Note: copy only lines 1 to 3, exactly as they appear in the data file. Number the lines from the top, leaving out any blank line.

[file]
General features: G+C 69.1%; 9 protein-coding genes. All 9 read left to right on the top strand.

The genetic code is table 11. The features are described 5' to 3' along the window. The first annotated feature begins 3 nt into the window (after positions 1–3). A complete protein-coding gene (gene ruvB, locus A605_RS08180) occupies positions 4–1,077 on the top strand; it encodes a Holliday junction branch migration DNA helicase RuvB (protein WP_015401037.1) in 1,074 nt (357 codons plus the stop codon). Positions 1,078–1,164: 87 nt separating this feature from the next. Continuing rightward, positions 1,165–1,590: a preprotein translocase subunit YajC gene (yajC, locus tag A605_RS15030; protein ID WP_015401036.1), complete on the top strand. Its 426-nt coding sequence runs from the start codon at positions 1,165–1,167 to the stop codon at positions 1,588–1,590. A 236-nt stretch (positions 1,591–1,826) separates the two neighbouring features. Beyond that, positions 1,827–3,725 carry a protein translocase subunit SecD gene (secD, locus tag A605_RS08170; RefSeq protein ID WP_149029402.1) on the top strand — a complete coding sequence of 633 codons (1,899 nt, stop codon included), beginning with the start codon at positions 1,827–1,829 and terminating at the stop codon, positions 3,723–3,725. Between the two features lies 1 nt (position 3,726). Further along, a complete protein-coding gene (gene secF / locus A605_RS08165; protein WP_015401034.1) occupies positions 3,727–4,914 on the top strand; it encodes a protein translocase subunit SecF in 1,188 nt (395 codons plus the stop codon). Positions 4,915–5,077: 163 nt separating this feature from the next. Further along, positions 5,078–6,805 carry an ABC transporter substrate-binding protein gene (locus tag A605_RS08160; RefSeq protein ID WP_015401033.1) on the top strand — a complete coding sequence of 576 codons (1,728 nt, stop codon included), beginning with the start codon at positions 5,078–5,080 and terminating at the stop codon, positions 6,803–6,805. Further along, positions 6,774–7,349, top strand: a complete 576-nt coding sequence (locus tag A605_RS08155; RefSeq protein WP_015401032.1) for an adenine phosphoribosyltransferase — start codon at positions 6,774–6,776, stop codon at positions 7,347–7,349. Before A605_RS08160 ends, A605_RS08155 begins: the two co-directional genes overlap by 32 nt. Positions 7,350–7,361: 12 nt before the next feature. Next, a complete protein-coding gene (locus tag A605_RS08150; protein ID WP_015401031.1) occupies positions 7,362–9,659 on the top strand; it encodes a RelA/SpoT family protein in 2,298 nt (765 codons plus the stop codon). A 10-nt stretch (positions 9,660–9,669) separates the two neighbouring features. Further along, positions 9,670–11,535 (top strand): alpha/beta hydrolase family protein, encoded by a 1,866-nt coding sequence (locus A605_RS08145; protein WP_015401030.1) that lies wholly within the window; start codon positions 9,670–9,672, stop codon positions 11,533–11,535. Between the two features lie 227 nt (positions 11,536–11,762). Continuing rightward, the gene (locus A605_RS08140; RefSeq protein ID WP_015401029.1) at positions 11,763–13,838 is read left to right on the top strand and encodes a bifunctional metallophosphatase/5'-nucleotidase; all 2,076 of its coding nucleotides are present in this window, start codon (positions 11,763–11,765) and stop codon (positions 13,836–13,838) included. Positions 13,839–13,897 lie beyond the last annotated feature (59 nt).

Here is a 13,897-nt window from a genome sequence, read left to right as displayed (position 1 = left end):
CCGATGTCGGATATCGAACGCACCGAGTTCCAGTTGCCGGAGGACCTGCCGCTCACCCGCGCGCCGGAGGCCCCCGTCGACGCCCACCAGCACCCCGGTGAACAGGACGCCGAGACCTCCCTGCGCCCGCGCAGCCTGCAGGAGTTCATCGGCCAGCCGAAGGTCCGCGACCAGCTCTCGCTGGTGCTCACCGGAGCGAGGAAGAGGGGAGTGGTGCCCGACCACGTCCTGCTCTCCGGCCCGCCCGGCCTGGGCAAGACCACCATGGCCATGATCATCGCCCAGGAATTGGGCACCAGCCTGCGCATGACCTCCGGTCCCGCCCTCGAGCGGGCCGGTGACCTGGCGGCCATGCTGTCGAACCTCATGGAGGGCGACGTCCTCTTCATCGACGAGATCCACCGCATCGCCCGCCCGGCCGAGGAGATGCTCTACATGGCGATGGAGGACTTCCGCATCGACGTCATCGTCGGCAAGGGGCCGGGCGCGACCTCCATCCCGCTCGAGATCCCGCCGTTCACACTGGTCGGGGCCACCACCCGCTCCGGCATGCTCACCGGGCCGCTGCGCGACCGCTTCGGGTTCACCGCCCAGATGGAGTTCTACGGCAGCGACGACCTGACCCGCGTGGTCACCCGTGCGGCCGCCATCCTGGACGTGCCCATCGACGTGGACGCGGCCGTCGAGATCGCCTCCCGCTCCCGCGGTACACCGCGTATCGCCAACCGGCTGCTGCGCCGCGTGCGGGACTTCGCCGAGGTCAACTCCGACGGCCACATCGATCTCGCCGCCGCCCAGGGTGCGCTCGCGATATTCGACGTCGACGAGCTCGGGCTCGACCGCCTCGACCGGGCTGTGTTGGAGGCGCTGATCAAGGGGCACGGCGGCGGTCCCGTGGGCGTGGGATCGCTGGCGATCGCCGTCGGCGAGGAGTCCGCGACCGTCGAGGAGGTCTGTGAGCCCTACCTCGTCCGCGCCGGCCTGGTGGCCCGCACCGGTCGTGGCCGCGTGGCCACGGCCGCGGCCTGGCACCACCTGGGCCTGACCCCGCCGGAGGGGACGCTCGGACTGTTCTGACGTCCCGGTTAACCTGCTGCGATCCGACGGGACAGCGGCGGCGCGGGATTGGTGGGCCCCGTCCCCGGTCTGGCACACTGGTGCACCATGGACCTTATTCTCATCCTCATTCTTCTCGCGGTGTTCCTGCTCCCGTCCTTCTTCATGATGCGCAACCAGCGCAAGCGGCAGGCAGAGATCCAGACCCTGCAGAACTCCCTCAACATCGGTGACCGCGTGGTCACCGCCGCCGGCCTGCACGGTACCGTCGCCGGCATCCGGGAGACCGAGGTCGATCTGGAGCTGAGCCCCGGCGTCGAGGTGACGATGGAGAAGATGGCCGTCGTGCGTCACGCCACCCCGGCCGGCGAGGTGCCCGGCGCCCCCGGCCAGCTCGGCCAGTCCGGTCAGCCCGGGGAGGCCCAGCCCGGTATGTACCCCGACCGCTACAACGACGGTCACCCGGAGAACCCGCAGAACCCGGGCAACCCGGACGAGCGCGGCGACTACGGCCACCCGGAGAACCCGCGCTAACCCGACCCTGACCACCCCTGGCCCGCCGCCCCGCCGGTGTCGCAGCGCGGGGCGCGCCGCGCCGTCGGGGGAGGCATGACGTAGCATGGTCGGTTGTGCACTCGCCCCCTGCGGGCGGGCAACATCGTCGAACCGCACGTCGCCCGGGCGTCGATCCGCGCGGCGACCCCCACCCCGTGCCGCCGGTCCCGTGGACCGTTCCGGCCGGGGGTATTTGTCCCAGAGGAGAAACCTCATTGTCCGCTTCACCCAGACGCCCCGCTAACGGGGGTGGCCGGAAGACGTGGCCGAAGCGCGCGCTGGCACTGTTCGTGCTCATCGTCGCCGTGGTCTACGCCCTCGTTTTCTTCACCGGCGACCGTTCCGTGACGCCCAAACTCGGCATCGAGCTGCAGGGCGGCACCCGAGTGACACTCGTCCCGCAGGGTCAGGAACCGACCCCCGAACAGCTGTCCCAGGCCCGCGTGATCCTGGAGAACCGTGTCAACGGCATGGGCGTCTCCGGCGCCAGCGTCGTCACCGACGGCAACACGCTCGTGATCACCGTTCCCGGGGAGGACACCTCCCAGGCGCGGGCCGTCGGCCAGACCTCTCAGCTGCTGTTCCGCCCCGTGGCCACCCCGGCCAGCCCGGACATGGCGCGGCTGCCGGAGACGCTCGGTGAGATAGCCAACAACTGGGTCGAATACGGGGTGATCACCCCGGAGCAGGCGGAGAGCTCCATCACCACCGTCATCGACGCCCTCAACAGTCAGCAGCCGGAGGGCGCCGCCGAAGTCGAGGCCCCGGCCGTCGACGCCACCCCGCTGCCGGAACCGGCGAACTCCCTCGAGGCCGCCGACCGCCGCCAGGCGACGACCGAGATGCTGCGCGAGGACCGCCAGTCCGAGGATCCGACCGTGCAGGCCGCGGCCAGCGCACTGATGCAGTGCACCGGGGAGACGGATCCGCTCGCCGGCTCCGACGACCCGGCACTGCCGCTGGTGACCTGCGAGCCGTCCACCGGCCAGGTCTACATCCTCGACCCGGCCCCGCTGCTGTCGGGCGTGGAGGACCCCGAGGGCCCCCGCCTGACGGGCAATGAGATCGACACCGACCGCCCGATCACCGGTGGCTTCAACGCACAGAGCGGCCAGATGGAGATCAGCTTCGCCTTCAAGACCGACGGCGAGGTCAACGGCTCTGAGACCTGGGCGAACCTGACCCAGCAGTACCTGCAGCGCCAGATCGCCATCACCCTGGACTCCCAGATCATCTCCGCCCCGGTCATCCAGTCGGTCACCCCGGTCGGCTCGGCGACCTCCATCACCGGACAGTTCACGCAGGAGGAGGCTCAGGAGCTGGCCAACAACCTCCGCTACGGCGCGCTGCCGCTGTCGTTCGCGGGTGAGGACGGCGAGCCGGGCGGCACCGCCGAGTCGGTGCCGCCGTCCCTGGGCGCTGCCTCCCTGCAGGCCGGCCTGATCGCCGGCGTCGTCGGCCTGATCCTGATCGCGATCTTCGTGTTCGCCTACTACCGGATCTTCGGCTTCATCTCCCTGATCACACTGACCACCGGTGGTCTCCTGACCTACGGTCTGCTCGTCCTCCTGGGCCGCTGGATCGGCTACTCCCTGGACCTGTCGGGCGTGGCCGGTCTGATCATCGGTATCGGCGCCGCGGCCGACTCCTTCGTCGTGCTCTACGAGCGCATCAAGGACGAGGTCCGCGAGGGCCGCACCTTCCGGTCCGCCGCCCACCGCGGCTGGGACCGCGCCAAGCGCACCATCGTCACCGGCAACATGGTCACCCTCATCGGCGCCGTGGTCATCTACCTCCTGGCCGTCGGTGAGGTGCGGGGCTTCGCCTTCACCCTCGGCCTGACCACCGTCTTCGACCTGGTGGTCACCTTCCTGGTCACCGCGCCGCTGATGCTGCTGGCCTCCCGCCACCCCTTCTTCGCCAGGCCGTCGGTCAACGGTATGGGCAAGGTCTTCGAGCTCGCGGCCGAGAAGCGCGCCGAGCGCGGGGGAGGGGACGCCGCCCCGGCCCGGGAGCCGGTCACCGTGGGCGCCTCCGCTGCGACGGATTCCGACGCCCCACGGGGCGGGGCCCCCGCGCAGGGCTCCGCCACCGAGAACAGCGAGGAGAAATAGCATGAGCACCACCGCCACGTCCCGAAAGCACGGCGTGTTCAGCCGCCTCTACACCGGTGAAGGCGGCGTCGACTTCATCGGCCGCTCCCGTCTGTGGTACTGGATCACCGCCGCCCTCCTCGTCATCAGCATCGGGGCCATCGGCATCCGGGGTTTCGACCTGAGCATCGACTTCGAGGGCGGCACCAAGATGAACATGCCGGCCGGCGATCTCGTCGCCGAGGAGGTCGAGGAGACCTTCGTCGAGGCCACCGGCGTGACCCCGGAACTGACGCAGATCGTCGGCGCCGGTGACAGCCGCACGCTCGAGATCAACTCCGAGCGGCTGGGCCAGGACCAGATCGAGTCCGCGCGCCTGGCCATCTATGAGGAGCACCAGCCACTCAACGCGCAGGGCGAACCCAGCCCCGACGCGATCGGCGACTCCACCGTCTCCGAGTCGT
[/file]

General features: G+C 69.1%; 9 protein-coding genes. All 9 read left to right on the top strand.

The genetic code is table 11. The features are described 5' to 3' along the window. The first annotated feature begins 3 nt into the window (after positions 1–3). A complete protein-coding gene (gene ruvB, locus A605_RS08180) occupies positions 4–1,077 on the top strand; it encodes a Holliday junction branch migration DNA helicase RuvB (protein WP_015401037.1) in 1,074 nt (357 codons plus the stop codon). Positions 1,078–1,164: 87 nt separating this feature from the next. Continuing rightward, positions 1,165–1,590: a preprotein translocase subunit YajC gene (yajC, locus tag A605_RS15030; protein ID WP_015401036.1), complete on the top strand. Its 426-nt coding sequence runs from the start codon at positions 1,165–1,167 to the stop codon at positions 1,588–1,590. A 236-nt stretch (positions 1,591–1,826) separates the two neighbouring features. Beyond that, positions 1,827–3,725 carry a protein translocase subunit SecD gene (secD, locus tag A605_RS08170; RefSeq protein ID WP_149029402.1) on the top strand — a complete coding sequence of 633 codons (1,899 nt, stop codon included), beginning with the start codon at positions 1,827–1,829 and terminating at the stop codon, positions 3,723–3,725. Between the two features lies 1 nt (position 3,726). Further along, a complete protein-coding gene (gene secF / locus A605_RS08165; protein WP_015401034.1) occupies positions 3,727–4,914 on the top strand; it encodes a protein translocase subunit SecF in 1,188 nt (395 codons plus the stop codon). Positions 4,915–5,077: 163 nt separating this feature from the next. Further along, positions 5,078–6,805 carry an ABC transporter substrate-binding protein gene (locus tag A605_RS08160; RefSeq protein ID WP_015401033.1) on the top strand — a complete coding sequence of 576 codons (1,728 nt, stop codon included), beginning with the start codon at positions 5,078–5,080 and terminating at the stop codon, positions 6,803–6,805. Further along, positions 6,774–7,349, top strand: a complete 576-nt coding sequence (locus tag A605_RS08155; RefSeq protein WP_015401032.1) for an adenine phosphoribosyltransferase — start codon at positions 6,774–6,776, stop codon at positions 7,347–7,349. Before A605_RS08160 ends, A605_RS08155 begins: the two co-directional genes overlap by 32 nt. Positions 7,350–7,361: 12 nt before the next feature. Next, a complete protein-coding gene (locus tag A605_RS08150; protein ID WP_015401031.1) occupies positions 7,362–9,659 on the top strand; it encodes a RelA/SpoT family protein in 2,298 nt (765 codons plus the stop codon). A 10-nt stretch (positions 9,660–9,669) separates the two neighbouring features. Further along, positions 9,670–11,535 (top strand): alpha/beta hydrolase family protein, encoded by a 1,866-nt coding sequence (locus A605_RS08145; protein WP_015401030.1) that lies wholly within the window; start codon positions 9,670–9,672, stop codon positions 11,533–11,535. Between the two features lie 227 nt (positions 11,536–11,762). Continuing rightward, the gene (locus A605_RS08140; RefSeq protein ID WP_015401029.1) at positions 11,763–13,838 is read left to right on the top strand and encodes a bifunctional metallophosphatase/5'-nucleotidase; all 2,076 of its coding nucleotides are present in this window, start codon (positions 11,763–11,765) and stop codon (positions 13,836–13,838) included. Positions 13,839–13,897 lie beyond the last annotated feature (59 nt).

Here is a 13,897-nt window from a genome sequence, read left to right as displayed (position 1 = left end):